Guest columnist Patty Czepiel Hayes: Vaccination day

  • In this March 26, 2021, file photo, a member of the Philadelphia Fire Department prepares a dose of the Johnson & Johnson COVID-19 vaccine at a vaccination site setup at a Salvation Army location in Philadelphia. AP

Published: 4/29/2021 1:11:50 PM

I had expected to be a little emotional. This is historic. It’s been a long year for so many. I was nervous in the morning. Not afraid of the needle or the side effects, but afraid something would go wrong en route and I’d miss my appointment. It’s a 45-minute drive and it’s not easy to get appointments. I can’t miss it. I need to get to that CVS.

In the car I think about how lucky I’ve been and what immunity might feel like. Some kind of normalcy would be nice, an ounce of peace of mind. This is just the first shot and I won’t have any real immunity for a while. But, maybe, I’ll just feel … some kind of … shift.

I arrive. Try to check in. Too early. Need to come back in a half hour. I’m back. I check in. I’ve got the card. This is it, my historic moment. A pandemic vaccination. I’m a little dazed, standing in a line. Six feet away from everyone says the dot on the floor.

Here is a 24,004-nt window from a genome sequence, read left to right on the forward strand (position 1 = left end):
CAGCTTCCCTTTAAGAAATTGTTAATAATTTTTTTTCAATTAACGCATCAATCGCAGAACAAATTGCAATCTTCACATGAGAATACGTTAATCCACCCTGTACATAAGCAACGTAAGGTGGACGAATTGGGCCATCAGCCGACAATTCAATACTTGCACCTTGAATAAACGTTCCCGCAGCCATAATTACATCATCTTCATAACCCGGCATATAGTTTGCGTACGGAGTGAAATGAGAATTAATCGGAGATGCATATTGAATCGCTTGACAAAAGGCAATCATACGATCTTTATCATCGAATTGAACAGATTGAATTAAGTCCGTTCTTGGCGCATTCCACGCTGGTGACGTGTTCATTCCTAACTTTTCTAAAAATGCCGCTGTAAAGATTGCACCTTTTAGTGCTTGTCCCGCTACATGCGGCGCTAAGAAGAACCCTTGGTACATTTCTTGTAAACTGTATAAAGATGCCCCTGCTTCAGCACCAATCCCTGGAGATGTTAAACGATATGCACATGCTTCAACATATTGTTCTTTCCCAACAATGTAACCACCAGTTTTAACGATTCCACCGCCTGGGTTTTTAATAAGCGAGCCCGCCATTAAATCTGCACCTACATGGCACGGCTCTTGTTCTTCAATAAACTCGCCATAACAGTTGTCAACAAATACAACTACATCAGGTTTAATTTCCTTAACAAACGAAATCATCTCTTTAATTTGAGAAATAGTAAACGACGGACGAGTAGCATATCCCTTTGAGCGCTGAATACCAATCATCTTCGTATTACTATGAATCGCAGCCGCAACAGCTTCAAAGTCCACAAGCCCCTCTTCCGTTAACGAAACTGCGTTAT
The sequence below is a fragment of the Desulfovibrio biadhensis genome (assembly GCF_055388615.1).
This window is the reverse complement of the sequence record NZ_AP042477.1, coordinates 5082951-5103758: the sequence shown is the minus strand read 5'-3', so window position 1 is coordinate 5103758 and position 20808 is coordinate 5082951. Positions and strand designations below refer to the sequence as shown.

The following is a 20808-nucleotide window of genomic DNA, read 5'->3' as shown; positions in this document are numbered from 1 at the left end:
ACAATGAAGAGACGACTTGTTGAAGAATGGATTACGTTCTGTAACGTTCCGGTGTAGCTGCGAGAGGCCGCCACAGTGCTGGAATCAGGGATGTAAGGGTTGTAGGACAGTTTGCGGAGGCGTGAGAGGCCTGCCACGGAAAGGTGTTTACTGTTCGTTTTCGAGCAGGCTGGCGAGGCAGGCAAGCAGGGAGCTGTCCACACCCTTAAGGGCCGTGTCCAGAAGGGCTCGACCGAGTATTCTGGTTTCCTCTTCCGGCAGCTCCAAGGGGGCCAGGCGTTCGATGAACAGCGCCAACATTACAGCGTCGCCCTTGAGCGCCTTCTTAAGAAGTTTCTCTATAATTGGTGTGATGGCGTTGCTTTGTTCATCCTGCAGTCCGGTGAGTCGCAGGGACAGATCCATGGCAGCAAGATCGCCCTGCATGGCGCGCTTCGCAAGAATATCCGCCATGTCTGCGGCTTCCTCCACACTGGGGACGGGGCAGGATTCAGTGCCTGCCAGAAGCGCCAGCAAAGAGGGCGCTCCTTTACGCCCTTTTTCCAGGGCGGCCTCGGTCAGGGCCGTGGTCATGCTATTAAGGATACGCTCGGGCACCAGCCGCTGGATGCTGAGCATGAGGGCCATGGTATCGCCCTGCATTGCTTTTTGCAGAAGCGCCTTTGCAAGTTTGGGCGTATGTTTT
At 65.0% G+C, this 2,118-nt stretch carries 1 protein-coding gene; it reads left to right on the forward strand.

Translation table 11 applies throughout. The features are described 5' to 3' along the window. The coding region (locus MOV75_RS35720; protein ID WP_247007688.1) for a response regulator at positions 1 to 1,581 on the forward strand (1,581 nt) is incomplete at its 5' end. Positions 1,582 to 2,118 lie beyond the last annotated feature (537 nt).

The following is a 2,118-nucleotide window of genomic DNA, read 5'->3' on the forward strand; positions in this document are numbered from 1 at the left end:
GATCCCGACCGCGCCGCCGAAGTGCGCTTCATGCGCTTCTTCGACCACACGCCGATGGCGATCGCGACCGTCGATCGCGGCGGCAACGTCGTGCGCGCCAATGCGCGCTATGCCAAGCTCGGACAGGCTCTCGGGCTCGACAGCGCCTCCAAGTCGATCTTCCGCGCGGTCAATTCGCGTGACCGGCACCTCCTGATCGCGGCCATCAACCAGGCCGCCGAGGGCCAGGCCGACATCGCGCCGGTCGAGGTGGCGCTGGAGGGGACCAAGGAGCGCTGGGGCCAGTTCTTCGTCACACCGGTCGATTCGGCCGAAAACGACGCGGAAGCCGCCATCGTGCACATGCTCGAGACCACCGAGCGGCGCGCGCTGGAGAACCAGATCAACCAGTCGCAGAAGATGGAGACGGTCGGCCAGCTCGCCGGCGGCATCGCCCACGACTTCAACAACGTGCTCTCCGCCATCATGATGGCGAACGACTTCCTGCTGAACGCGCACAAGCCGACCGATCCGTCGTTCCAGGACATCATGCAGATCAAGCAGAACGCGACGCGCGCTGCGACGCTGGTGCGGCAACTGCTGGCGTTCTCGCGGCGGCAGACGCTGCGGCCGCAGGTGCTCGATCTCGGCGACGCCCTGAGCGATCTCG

I wait. The line is in a regular aisle. I focus on my surroundings. Twinkies. I’m in the Twinkie aisle at CVS. I stare at the Twinkies.

Should I buy Twinkies? To celebrate later. I think I liked Twinkies when I was a kid. A nurse pops her head out from behind a screen and says something. It’s my turn. I leave the Twinkies and go behind the screen.

I sit. We chat. I get a shot. I forget about my historic moment and ask the nurse about the Twinkies. “Have you been tempted to buy Twinkies? You’re working near the Twinkie aisle all day.” She laughs.

As she writes on my card, I notice a wall of crunchy snacks. Skinny Pop popcorn, extra large bags. The nurse and I agree Skinny Pop is good popcorn.

With my proof-of-vaccine card in hand, I thank the nurse, move past the Twinkies and head to the waiting area/makeup aisle for my 15-30 minute post-vac safety check. I’m told I can walk around the store or sit with the others. I wander, waiting for the sense of history, in the shampoo aisle. The candy aisle. The Band-Aid aisle. Cold remedies. Eye care. Greeting cards.

By the time I’m in foot care I know there isn’t going to be a feeling of victory or peace of mind today, just an anti-climactic realization that 15 minutes have passed and it’s time to leave.

On the way home I don’t think about immunity or history, just the Skinny Pop stomach ache that’s already brewing, my only side effect of the day.

Patty Czepiel Hayes is a longtime Hadley resident who grew up in Easthampton.

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